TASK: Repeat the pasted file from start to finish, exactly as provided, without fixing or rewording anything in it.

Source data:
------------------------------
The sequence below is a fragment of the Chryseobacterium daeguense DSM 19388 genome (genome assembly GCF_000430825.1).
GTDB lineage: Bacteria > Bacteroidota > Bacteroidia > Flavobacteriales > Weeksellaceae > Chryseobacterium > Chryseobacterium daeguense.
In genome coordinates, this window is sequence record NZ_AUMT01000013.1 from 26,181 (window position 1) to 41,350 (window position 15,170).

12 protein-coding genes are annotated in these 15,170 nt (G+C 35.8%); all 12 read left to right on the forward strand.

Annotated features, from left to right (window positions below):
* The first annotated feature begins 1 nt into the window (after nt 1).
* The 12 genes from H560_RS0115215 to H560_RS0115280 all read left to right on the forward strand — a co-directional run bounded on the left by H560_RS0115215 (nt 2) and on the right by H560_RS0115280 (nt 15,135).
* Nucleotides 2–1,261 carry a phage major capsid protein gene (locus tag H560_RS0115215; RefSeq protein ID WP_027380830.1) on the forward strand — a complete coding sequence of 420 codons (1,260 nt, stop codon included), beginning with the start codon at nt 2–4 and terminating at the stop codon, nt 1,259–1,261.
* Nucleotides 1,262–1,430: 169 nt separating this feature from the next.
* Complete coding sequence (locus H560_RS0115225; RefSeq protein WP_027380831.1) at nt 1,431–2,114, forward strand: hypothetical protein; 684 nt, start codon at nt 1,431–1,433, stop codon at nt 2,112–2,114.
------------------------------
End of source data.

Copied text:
The sequence below is a fragment of the Chryseobacterium daeguense DSM 19388 genome (genome assembly GCF_000430825.1).
GTDB lineage: Bacteria > Bacteroidota > Bacteroidia > Flavobacteriales > Weeksellaceae > Chryseobacterium > Chryseobacterium daeguense.
In genome coordinates, this window is sequence record NZ_AUMT01000013.1 from 26,181 (window position 1) to 41,350 (window position 15,170).

12 protein-coding genes are annotated in these 15,170 nt (G+C 35.8%); all 12 read left to right on the forward strand.

Annotated features, from left to right (window positions below):
* The first annotated feature begins 1 nt into the window (after nt 1).
* The 12 genes from H560_RS0115215 to H560_RS0115280 all read left to right on the forward strand — a co-directional run bounded on the left by H560_RS0115215 (nt 2) and on the right by H560_RS0115280 (nt 15,135).
* Nucleotides 2–1,261 carry a phage major capsid protein gene (locus tag H560_RS0115215; RefSeq protein ID WP_027380830.1) on the forward strand — a complete coding sequence of 420 codons (1,260 nt, stop codon included), beginning with the start codon at nt 2–4 and terminating at the stop codon, nt 1,259–1,261.
* Nucleotides 1,262–1,430: 169 nt separating this feature from the next.
* Complete coding sequence (locus H560_RS0115225; RefSeq protein WP_027380831.1) at nt 1,431–2,114, forward strand: hypothetical protein; 684 nt, start codon at nt 1,431–1,433, stop codon at nt 2,112–2,114.